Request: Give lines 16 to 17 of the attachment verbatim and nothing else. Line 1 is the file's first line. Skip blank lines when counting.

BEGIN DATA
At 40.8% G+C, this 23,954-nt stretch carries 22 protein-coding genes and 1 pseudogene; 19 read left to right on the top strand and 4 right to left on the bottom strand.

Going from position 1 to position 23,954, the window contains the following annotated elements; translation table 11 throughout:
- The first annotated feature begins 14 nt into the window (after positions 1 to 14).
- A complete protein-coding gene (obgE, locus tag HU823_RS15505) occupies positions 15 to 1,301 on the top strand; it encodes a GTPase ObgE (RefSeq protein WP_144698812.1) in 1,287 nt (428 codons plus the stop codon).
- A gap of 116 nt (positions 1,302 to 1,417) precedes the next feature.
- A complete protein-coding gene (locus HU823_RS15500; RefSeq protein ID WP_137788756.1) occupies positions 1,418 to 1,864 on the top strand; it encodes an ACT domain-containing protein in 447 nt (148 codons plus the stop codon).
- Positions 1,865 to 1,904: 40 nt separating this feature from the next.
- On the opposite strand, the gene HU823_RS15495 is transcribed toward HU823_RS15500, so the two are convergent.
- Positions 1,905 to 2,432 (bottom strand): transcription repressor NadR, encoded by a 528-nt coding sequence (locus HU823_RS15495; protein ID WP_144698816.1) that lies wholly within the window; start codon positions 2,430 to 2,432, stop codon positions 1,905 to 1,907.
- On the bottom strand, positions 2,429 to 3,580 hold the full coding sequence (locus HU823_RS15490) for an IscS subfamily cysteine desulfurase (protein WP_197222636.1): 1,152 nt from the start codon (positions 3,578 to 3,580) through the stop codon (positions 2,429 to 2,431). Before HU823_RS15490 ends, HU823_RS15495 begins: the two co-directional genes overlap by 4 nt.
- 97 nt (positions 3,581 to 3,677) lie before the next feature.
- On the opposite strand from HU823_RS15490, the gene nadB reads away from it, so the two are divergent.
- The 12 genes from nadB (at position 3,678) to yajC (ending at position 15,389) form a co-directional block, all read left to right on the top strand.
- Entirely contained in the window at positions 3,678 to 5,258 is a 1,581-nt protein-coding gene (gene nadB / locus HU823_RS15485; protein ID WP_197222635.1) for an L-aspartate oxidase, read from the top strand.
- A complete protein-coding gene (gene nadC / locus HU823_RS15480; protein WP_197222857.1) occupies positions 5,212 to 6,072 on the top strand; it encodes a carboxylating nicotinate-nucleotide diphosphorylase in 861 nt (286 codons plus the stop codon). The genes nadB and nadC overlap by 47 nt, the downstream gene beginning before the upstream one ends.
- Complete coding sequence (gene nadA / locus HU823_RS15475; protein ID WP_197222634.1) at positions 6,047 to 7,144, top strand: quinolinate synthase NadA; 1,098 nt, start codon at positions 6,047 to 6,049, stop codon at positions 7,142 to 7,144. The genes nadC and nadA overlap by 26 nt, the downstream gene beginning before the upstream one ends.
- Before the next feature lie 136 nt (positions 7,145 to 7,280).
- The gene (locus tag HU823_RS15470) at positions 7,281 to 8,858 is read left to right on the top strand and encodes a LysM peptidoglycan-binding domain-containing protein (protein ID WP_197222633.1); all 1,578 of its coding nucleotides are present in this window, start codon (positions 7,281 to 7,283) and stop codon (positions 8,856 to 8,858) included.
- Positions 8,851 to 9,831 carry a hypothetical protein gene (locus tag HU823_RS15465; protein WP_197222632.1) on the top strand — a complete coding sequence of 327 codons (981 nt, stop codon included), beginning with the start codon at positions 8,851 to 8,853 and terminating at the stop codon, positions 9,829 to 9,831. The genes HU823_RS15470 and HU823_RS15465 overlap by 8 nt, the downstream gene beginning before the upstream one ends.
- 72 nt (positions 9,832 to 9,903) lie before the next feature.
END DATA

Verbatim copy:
- Complete coding sequence (gene nadA / locus HU823_RS15475; protein ID WP_197222634.1) at positions 6,047 to 7,144, top strand: quinolinate synthase NadA; 1,098 nt, start codon at positions 6,047 to 6,049, stop codon at positions 7,142 to 7,144. The genes nadC and nadA overlap by 26 nt, the downstream gene beginning before the upstream one ends.
- Before the next feature lie 136 nt (positions 7,145 to 7,280).